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Climate change tweetathon

Posted by: , Posted on: - Categories: Climate Change, Science

Back Climate ActionIt’s week four for me as the new Chief Scientific Advisor (CSA) at the Department of Energy and Climate Change (DECC), so it seems time to plunge into blogging. So it’s great to kick off by talking about an exciting Twitter event taking place on 25 November. The event, organised by DECC, will focus on the importance of taking action to tackle climate change.

We’ve probably all heard of the publication of the Synthesis Report of the IPCC’s 5th Assessment a couple of weeks ago. The result of six years’ worth of work by hundreds of scientists world-wide, it concludes that there is unequivocal evidence that climate change is being caused by human activity and that if left unchecked it will have serious and damaging impacts.

So what needs to be done if we are to avoid these serious impacts and meet the ambition of limiting global temperature change to 2°C. Let’s not be complacent: achieving this will be extremely challenging. It can be done but needs major improvements in energy demand reduction through improved efficiency and behaviour change, to make rapid decarbonisation of our energy supply feasible. That will need widespread public engagement so the question now, is how to communicate the scale of the issue and to show that action can be– and is starting to be –taken.

Do most of us really understand how a changing climate will impact what we do day-to-day? How will it affect our health, the food we eat and the environment we live in? And, perhaps more importantly, what can be done to tackle an issue that the Prime Minister, David Cameron recently described as: ‘One of the most serious threats facing our world.’

On 25 November, we will be working with a huge range of UK and global partners – including Microsoft, The UN, Unilever and British Medical Association are just a few – to try and explain the broad range of impacts, particularly on those everyday things that we take for granted. We’re going to do this through a new approach - a day of online activity on Twitter, inevitably called a Tweetathon.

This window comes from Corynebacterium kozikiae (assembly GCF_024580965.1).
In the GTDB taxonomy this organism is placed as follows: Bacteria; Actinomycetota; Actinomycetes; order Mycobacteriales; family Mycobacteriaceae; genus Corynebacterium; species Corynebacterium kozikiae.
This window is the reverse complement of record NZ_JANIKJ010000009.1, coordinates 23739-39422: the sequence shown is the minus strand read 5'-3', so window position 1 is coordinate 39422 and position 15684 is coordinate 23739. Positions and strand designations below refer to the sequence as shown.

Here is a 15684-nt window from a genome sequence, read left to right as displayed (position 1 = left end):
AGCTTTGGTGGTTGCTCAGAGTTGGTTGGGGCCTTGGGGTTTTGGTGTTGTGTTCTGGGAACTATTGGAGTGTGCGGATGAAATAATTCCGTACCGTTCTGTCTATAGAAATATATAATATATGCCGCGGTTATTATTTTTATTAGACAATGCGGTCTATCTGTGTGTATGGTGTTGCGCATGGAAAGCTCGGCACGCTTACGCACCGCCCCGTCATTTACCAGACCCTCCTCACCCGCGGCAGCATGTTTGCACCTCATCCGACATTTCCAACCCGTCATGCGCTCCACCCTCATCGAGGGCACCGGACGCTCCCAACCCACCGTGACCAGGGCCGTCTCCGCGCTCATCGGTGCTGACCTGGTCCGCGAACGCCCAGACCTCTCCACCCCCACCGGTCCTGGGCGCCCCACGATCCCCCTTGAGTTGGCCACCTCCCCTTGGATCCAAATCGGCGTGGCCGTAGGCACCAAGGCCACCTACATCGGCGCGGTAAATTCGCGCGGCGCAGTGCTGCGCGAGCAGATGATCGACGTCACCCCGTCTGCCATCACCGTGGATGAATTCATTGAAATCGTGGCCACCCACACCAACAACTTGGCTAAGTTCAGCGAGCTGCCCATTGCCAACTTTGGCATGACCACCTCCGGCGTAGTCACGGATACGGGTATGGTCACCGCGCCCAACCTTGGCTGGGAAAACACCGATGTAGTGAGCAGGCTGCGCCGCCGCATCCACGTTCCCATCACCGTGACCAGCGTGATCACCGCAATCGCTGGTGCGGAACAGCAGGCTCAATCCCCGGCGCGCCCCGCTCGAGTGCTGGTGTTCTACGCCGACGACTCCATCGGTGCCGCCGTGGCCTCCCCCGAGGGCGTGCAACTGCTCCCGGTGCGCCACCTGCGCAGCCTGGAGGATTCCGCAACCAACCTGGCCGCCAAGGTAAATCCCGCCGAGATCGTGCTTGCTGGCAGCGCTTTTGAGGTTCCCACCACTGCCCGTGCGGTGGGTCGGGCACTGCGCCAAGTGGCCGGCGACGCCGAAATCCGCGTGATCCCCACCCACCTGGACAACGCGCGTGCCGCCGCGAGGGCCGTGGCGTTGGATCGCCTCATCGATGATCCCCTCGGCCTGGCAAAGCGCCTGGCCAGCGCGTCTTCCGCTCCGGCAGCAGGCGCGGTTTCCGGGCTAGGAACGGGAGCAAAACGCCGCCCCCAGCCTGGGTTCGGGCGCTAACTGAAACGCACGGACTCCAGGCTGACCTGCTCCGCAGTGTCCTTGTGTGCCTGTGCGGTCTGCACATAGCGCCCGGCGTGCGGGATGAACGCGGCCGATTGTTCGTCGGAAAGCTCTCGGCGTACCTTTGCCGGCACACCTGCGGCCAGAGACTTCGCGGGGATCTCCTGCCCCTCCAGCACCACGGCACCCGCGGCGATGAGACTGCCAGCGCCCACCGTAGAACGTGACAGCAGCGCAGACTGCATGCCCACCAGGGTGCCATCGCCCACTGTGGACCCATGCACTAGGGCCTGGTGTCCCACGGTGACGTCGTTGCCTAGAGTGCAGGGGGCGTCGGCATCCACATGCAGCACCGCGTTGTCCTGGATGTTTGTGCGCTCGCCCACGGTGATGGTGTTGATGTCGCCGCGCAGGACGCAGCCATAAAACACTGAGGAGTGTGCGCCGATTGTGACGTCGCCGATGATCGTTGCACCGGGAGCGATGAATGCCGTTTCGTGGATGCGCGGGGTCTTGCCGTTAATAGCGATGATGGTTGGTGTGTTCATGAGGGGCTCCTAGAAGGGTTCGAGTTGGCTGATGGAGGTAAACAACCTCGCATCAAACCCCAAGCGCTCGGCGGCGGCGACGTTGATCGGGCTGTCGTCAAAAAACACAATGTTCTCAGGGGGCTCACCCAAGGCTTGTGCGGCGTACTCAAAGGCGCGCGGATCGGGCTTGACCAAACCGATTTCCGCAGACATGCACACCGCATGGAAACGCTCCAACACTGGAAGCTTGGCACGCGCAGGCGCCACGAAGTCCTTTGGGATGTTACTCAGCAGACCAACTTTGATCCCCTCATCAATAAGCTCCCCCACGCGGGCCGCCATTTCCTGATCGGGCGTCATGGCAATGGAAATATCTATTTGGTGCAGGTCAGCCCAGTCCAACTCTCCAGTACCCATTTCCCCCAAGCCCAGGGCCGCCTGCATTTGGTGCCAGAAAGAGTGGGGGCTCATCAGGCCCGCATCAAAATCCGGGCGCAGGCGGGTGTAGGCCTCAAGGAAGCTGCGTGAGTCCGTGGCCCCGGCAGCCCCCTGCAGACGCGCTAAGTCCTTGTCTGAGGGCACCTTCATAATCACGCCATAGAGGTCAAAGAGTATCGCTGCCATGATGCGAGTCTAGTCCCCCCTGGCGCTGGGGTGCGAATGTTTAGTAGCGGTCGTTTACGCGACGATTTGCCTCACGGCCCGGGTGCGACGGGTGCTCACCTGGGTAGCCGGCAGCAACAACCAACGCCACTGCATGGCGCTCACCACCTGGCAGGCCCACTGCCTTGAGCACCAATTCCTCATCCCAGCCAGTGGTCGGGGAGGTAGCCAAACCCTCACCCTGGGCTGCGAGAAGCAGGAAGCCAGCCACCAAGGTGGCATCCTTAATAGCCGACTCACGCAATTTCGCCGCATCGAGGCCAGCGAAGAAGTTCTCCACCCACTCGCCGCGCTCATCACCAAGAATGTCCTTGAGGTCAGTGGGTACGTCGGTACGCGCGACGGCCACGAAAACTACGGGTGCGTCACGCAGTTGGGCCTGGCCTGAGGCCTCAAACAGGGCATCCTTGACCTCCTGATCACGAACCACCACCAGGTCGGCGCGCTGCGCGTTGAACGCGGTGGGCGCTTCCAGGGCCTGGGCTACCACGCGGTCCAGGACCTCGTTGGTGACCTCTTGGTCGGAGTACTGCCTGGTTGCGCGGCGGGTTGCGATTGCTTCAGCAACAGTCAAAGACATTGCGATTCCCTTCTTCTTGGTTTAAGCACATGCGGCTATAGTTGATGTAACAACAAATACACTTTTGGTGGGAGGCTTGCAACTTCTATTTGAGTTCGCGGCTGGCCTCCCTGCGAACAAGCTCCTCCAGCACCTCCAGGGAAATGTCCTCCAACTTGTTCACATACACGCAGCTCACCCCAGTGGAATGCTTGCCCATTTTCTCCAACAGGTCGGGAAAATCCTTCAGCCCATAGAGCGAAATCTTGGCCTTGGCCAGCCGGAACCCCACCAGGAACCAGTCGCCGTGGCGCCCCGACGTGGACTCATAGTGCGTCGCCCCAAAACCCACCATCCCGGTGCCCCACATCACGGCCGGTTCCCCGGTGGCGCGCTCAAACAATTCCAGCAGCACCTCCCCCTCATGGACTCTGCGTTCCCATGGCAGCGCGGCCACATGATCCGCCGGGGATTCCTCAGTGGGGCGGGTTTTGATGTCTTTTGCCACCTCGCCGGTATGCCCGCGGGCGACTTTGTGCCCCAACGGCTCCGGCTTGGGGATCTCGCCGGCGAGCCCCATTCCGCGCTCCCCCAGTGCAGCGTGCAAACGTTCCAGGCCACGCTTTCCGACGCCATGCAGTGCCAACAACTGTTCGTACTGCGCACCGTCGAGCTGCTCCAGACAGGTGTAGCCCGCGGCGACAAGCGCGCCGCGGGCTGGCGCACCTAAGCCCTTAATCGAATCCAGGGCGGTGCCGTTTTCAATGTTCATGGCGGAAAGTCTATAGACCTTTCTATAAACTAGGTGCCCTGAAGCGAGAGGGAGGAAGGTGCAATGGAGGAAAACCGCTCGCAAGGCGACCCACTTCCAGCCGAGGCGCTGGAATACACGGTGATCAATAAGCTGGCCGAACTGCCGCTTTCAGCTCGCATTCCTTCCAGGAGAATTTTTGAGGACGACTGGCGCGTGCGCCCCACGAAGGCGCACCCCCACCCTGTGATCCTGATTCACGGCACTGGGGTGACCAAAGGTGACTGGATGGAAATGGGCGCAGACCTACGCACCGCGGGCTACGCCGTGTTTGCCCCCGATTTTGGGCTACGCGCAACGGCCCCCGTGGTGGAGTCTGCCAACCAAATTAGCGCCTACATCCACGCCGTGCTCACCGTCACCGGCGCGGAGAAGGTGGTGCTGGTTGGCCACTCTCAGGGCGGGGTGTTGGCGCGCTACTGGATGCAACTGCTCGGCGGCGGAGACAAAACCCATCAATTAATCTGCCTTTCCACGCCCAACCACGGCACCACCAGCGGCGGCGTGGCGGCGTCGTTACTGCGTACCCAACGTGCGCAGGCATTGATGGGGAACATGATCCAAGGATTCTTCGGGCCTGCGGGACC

The day will be split into themed hours, such as health, food and sport during which a group of different organisations will talk about how climate change impacts that particular subject. We hope to provoke conversations that generate broader understanding and interest in the issue.

Follow it on Twitter using #BackClimateAction. You might learn something have thoughts to share, or take the chance to put questions to any of the organisations who are leading a theme.

Let’s hope it makes you and others want to find out more about climate change; and to get ahead before the day you can have a sneaky look at our climate change explained page on GOV.UK

Climate change tweetathon schedule (GMT)
Event launch: 9-10am
Health: 10-11am
Cities and homes: 11am-12pm
Food and water: 12-1pm
Sport: 1-2pm
Biodiversity and natural environment: 2-3pm
Business: 3-4pm
UK government: 4-5pm
International action: 5-7pm
Security: 6-7pm

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  1. Comment by David Linsey posted on

    One of the biggest threats to tackling climate change could be the proposed Transatlantic Trade and Investment Partnership (TTIP). Details are being thrashed out behind closed doors and are heavily influenced by corporate vested interests with very little public transparency.

    The most worrying part is a proposal that would allow corporations to sue governments if a government introduces a policy that adversely affects the profits of a corporate body.
    This is totally undemocratic. In a democracy, the elected government MUST retain power to implement whatever policies the electorate support. And tackling climate change will almost inevitably impact on the profits of some corporate interests (especially the fossil fuel industry).

    DECC is doing some positive things to tackle climate change, but you need to fend off TTIP before it shackles you to the narrow and destructive corporate agenda. TTIP is being discussed at EU level, so MEPs should be involved, but it seems few know much about it or understand its impact on democracy, climate change, or other important issues.